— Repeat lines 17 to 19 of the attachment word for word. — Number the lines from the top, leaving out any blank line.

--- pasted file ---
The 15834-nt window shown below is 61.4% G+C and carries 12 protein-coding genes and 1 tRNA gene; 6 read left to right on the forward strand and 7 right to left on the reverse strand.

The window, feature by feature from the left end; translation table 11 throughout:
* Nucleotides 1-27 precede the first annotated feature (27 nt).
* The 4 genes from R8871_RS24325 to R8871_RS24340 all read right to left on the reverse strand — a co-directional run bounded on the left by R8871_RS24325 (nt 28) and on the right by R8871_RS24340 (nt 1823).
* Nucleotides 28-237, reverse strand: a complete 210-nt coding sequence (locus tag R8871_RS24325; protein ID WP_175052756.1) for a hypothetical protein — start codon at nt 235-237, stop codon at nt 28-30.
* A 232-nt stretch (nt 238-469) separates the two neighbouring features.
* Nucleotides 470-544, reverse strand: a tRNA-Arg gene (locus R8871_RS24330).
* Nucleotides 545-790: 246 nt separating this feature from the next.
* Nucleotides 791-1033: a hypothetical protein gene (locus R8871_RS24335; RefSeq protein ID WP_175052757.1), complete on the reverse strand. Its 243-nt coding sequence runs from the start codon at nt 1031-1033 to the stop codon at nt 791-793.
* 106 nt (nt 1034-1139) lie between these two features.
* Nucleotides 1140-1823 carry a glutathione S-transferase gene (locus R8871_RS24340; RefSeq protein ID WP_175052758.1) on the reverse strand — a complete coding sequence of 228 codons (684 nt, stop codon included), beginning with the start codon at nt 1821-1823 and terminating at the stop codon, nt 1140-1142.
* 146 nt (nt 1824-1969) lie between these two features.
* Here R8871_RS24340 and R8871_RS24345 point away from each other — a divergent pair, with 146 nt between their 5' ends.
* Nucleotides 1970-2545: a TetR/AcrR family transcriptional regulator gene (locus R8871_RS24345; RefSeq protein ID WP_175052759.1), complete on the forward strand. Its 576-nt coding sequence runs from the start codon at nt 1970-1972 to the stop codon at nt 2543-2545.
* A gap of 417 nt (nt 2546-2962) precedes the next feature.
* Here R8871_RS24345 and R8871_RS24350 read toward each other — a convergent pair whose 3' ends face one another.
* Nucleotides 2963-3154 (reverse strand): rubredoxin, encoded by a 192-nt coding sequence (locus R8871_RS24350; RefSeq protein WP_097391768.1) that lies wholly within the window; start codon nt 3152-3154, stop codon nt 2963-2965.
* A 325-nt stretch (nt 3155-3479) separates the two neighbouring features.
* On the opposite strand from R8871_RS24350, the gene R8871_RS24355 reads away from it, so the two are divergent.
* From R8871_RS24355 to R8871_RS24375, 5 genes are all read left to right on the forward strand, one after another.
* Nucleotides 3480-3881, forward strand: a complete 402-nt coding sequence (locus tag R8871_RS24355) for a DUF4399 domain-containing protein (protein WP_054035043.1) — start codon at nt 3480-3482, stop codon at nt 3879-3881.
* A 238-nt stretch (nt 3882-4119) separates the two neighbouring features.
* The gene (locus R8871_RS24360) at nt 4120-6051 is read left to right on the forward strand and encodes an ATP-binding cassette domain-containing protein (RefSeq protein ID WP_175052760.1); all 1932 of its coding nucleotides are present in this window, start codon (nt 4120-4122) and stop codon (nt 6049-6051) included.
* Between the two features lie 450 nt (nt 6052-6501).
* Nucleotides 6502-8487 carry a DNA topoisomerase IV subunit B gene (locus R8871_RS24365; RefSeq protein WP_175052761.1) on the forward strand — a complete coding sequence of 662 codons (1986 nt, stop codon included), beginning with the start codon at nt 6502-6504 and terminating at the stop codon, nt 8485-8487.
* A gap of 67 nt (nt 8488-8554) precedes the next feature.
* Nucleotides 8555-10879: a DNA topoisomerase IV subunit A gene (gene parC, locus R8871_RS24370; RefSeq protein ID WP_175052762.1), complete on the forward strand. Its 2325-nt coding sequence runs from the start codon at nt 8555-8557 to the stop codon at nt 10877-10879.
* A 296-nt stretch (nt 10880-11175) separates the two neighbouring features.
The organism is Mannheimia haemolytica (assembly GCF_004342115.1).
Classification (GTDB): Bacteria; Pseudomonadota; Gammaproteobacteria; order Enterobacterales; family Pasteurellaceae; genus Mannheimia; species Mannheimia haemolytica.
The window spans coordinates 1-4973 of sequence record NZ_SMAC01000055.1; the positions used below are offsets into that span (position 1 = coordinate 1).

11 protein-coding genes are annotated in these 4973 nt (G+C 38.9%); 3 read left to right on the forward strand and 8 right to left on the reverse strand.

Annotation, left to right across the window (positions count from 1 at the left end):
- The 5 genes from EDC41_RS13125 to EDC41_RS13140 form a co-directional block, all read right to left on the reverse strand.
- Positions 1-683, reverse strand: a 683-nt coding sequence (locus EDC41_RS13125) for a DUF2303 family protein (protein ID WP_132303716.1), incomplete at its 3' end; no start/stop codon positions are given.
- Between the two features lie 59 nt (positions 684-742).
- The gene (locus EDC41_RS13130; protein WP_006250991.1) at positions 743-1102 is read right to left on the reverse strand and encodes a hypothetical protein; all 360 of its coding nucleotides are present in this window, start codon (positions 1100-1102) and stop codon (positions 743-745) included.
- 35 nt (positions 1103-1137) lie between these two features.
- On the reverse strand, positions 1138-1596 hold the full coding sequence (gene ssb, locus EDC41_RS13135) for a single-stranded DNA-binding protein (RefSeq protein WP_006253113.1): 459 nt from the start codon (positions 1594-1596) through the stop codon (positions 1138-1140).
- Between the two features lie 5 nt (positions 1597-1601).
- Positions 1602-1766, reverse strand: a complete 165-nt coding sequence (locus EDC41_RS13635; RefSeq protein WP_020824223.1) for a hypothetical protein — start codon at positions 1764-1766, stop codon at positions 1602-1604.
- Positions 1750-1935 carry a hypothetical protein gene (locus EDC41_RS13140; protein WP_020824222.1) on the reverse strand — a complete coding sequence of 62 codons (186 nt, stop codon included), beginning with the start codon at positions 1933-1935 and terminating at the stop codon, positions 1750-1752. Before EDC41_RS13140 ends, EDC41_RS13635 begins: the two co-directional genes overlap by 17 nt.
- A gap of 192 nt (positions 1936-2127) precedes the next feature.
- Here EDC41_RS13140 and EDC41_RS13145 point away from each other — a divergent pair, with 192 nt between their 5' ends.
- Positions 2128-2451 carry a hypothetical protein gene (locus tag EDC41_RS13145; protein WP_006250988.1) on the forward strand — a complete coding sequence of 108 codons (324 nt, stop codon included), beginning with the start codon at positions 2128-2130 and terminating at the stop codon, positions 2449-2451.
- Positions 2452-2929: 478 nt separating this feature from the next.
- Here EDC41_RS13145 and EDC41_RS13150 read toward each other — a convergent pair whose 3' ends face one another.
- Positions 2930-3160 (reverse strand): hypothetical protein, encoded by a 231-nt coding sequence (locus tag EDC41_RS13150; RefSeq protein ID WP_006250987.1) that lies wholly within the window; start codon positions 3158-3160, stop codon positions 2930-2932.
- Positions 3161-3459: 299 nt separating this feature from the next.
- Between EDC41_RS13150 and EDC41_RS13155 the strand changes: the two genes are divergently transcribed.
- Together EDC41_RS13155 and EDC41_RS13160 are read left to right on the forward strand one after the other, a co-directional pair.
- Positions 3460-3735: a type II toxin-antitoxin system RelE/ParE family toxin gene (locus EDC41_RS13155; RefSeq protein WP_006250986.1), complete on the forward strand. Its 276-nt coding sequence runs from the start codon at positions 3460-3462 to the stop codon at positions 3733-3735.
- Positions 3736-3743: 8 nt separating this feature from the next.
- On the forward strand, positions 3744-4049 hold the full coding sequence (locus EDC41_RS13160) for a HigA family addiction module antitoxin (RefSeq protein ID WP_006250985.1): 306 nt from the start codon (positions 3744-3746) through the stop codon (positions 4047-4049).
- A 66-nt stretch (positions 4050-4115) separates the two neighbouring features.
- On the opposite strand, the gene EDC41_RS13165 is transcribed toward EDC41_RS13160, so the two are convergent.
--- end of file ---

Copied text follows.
* Nucleotides 2963-3154 (reverse strand): rubredoxin, encoded by a 192-nt coding sequence (locus R8871_RS24350; RefSeq protein WP_097391768.1) that lies wholly within the window; start codon nt 3152-3154, stop codon nt 2963-2965.
* A 325-nt stretch (nt 3155-3479) separates the two neighbouring features.
* On the opposite strand from R8871_RS24350, the gene R8871_RS24355 reads away from it, so the two are divergent.